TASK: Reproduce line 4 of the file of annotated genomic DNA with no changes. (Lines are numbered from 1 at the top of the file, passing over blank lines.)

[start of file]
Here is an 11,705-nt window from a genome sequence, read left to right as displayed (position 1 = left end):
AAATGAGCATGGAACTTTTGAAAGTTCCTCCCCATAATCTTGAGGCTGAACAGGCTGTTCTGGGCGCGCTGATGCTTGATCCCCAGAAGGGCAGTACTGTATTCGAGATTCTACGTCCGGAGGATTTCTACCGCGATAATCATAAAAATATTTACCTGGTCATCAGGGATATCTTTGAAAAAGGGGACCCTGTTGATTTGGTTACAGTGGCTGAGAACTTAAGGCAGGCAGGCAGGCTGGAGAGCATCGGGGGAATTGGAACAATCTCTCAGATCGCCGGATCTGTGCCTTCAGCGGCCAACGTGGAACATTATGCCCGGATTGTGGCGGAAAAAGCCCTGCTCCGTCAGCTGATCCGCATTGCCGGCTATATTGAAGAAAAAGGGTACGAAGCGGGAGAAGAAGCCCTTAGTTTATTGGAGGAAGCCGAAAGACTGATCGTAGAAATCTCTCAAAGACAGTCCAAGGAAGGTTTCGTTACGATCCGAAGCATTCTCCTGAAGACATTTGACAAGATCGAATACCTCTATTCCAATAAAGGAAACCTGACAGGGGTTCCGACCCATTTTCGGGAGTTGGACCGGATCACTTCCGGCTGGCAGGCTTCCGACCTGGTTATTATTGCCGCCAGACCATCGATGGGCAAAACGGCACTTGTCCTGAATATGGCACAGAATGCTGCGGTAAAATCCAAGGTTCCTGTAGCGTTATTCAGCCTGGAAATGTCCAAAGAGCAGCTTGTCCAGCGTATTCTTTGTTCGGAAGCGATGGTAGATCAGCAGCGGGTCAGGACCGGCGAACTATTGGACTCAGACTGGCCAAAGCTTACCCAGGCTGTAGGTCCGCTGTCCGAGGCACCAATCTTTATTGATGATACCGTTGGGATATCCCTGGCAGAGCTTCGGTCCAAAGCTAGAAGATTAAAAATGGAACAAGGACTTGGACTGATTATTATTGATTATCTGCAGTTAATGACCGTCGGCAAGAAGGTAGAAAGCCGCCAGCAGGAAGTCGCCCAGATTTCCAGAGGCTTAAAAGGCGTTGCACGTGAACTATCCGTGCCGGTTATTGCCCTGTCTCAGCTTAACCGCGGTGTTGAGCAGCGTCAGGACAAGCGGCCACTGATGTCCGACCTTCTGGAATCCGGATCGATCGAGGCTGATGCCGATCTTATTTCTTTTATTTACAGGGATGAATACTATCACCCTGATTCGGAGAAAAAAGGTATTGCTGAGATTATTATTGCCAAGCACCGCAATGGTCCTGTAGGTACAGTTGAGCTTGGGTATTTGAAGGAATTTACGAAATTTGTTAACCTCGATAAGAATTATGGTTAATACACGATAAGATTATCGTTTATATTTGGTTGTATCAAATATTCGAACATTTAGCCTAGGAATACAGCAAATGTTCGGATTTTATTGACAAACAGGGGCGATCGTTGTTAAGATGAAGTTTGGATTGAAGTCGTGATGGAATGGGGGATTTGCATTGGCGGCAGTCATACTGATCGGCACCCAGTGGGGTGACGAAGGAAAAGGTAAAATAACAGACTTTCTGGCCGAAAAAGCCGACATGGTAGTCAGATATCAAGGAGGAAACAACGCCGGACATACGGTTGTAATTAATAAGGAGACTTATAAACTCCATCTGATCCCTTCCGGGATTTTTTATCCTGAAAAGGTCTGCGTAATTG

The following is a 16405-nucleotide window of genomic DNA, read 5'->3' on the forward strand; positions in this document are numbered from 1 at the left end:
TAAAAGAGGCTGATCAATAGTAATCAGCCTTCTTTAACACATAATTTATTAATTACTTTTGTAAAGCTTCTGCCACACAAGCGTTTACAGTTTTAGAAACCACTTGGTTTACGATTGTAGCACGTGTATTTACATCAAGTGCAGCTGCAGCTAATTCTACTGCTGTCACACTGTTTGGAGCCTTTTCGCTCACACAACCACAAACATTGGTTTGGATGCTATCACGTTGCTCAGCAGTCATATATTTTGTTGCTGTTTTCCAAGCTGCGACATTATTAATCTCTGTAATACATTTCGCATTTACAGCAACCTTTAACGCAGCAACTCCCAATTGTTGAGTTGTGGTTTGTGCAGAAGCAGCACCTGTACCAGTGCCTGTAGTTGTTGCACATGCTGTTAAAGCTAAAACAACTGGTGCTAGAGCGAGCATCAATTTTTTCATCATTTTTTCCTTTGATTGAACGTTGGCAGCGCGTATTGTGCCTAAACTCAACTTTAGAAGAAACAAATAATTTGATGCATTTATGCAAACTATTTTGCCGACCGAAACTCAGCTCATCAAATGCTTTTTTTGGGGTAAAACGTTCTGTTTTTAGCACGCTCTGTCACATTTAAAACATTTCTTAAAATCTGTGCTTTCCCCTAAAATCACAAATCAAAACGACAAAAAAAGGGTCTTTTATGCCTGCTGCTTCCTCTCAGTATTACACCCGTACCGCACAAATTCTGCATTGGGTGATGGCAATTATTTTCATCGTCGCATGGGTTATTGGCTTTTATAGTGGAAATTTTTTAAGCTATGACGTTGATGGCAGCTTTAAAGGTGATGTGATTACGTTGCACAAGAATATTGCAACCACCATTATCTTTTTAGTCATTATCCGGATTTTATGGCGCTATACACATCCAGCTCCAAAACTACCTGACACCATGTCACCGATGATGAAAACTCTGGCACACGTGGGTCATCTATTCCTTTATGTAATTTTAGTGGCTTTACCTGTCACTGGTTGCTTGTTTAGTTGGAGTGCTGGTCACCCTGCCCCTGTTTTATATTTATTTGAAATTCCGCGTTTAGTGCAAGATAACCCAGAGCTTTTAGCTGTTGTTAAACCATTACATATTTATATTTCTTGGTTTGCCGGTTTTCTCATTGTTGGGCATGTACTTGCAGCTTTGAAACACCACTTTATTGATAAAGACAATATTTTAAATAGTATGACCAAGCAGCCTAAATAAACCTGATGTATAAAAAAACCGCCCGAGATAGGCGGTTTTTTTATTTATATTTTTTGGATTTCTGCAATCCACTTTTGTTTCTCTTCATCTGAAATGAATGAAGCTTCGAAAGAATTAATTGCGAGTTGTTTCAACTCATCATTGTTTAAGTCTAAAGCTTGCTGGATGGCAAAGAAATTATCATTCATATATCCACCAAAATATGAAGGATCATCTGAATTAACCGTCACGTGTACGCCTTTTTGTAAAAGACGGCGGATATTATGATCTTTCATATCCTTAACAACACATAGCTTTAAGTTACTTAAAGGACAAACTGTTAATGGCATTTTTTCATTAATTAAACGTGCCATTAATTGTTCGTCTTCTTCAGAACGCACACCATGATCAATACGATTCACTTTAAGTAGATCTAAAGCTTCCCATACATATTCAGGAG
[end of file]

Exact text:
TAAAAGAGGCTGATCAATAGTAATCAGCCTTCTTTAACACATAATTTATTAATTACTTTTGTAAAGCTTCTGCCACACAAGCGTTTACAGTTTTAGAAACCACTTGGTTTACGATTGTAGCACGTGTATTTACATCAAGTGCAGCTGCAGCTAATTCTACTGCTGTCACACTGTTTGGAGCCTTTTCGCTCACACAACCACAAACATTGGTTTGGATGCTATCACGTTGCTCAGCAGTCATATATTTTGTTGCTGTTTTCCAAGCTGCGACATTATTAATCTCTGTAATACATTTCGCATTTACAGCAACCTTTAACGCAGCAACTCCCAATTGTTGAGTTGTGGTTTGTGCAGAAGCAGCACCTGTACCAGTGCCTGTAGTTGTTGCACATGCTGTTAAAGCTAAAACAACTGGTGCTAGAGCGAGCATCAATTTTTTCATCATTTTTTCCTTTGATTGAACGTTGGCAGCGCGTATTGTGCCTAAACTCAACTTTAGAAGAAACAAATAATTTGATGCATTTATGCAAACTATTTTGCCGACCGAAACTCAGCTCATCAAATGCTTTTTTTGGGGTAAAACGTTCTGTTTTTAGCACGCTCTGTCACATTTAAAACATTTCTTAAAATCTGTGCTTTCCCCTAAAATCACAAATCAAAACGACAAAAAAAGGGTCTTTTATGCCTGCTGCTTCCTCTCAGTATTACACCCGTACCGCACAAATTCTGCATTGGGTGATGGCAATTATTTTCATCGTCGCATGGGTTATTGGCTTTTATAGTGGAAATTTTTTAAGCTATGACGTTGATGGCAGCTTTAAAGGTGATGTGATTACGTTGCACAAGAATATTGCAACCACCATTATCTTTTTAGTCATTATCCGGATTTTATGGCGCTATACACATCCAGCTCCAAAACTACCTGACACCATGTCACCGATGATGAAAACTCTGGCACACGTGGGTCATCTATTCCTTTATGTAATTTTAGTGGCTTTACCTGTCACTGGTTGCTTGTTTAGTTGGAGTGCTGGTCACCCTGCCCCTGTTTTATATTTATTTGAAATTCCGCGTTTAGTGCAAGATAACCCAGAGCTTTTAGCTGTTGTTAAACCATTACATATTTATATTTCTTGGTTTGCCGGTTTTCTCATTGTTGGGCATGTACTTGCAGCTTTGAAACACCACTTTATTGATAAAGACAATATTTTAAATAGTATGACCAAGCAGCCTAAATAAACCTGATGTATAAAAAAACCGCCCGAGATAGGCGGTTTTTTTATTTATATTTTTTGGATTTCTGCAATCCACTTTTGTTTCTCTTCATCTGAAATGAATGAAGCTTCGAAAGAATTAATTGCGAGTTGTTTCAACTCATCATTGTTTAAGTCTAAAGCTTGCTGGATGGCAAAGAAATTATCATTCATATATCCACCAAAATATGAAGGATCATCTGAATTAACCGTCACGTGTACGCCTTTTTGTAAAAGACGGCGGATATTATGATCTTTCATATCCTTAACAACACATAGCTTTAAGTTACTTAAAGGACAAACTGTTAATGGCATTTTTTCATTAATTAAACGTGCCATTAATTGTTCGTCTTCTTCAGAACGCACACCATGATCAATACGATTCACTTTAAGTAGATCTAAAGCTTCCCATACATATTCAGGAG